JNDI Example Introduction

This project shows an example of using the JNDI API for storing references to ActiveSpaces Transactions managed objects in an LDAP directory.

Please see the enclosed source and javadoc for this example.


This example demonstrates how to store references to ActiveSpaces Transactions Managed Objects in an LDAP directory using the JNDI API. The example further demonstrates how those references can be looked up from the directory at a later time, and then converted to standard Java references to the actual Managed Object instances.

Functional Description

Reference Construction

The following utility method is used for obtaining the naming reference to a ActiveSpaces Transactions Managed Object: com.kabira.platform.swbuiltin.ObjectServices.objectToString().

This reverse method is used for converting the naming reference back to the object itself: com.kabira.platform.swbuiltin.ObjectServices.stringToObject().

Representation in the Directory

The LDAP schema used to store the object references is defined in RFC 2713 "Schema for Representing Java(tm) Objects in an LDAP Directory". The example uses the javaNamingReference LDAP object class defined there, which is a subclass of the javaObject directory object class.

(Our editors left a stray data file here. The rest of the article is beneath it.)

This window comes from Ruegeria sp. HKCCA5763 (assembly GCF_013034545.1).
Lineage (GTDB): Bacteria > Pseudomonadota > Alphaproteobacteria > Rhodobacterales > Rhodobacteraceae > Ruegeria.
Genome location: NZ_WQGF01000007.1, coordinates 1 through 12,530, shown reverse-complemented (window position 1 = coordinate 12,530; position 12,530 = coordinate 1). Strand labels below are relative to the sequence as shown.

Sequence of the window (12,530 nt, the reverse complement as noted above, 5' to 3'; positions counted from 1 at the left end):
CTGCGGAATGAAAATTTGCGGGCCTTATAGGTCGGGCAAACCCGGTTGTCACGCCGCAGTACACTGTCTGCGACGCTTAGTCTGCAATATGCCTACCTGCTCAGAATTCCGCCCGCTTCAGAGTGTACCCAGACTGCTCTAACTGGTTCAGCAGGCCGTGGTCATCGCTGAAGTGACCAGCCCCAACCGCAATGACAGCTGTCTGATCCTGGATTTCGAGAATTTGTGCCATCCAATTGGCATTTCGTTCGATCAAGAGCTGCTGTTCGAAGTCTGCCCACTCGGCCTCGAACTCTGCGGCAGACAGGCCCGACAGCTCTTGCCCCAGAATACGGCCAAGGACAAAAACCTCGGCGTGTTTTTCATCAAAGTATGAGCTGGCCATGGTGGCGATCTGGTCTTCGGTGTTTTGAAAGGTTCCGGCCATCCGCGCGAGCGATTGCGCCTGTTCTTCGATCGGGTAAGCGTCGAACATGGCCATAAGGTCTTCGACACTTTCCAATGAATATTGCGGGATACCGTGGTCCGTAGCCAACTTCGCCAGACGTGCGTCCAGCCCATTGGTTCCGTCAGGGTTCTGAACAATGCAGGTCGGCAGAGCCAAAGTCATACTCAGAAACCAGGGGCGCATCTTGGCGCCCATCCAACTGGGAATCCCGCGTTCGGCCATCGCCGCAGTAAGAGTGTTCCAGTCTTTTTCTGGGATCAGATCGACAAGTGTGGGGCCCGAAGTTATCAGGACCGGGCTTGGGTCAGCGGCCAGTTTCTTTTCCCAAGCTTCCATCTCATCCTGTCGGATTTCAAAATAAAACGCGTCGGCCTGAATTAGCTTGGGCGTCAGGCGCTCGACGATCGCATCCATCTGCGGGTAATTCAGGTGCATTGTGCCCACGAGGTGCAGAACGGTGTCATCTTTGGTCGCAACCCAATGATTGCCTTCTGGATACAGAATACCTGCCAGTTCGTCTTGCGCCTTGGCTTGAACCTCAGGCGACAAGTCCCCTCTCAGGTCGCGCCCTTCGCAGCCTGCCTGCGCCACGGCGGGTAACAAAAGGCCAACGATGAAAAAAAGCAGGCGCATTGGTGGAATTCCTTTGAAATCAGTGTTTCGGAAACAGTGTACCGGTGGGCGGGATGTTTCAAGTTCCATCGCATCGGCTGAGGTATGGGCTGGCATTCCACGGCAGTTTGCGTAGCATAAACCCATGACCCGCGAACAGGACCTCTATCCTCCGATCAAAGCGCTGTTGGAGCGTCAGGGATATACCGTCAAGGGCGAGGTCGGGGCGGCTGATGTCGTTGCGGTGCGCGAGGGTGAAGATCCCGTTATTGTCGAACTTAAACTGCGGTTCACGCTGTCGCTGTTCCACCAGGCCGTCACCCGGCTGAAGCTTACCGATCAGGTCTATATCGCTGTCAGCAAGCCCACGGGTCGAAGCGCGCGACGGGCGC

A typical entry representing a UserProfile object reference in the directory looks as follows in LDIF notation:

 dn:                            cn=xyz,ou=objects,dc=kabira,dc=com
 objectclass:                   top
 objectclass:                   javaContainer
 objectclass:                   javaObject
 objectclass:                   javaNamingReference
 javaReferenceAddress:  theRef
 javaClassName:         com.kabira.examples.jndi.UserProfile
 javaFactory:                   com.kabira.examples.jndi.UserProfileFactory
 cn:                            theCommonName

where the 'theRef' stands in for some actual object identifier (reference) value and the 'theCommonName' for some actual naming attribute value. The cn (common name) directory attribute is used as the unique naming attribute for the javaNamingReference entries.

As can also be seen, the object reference entries are stored under the "ou=objects,dc=kabira,dc=com" node in the directory tree.

Java API

The example relies on the following two object classes:

  • UserProfile class - a managed object that implements the javax.naming.Referenceable interface. The implementation produces a javax.naming.Reference instance that contains the class name, the factory class name and the unique object identifier for the UserProfile object.
  • UserProfileFactory class - a factory class that converts the reference into an instance of the UserProfile object.

The example carries out the following actions:

  • The "example.jndi.properties" file is loaded, and its values are displayed. The property values will be used to connect to the LDAP server.
  • An instance of a UserProfile object is created. This instance is an ActiveSpaces Transactions Managed Object.
  • The UserProfile object reference is published in the LDAP directory. The object is stored in the directory twice - under two different directory names: cn=Name1 and cn=Name2.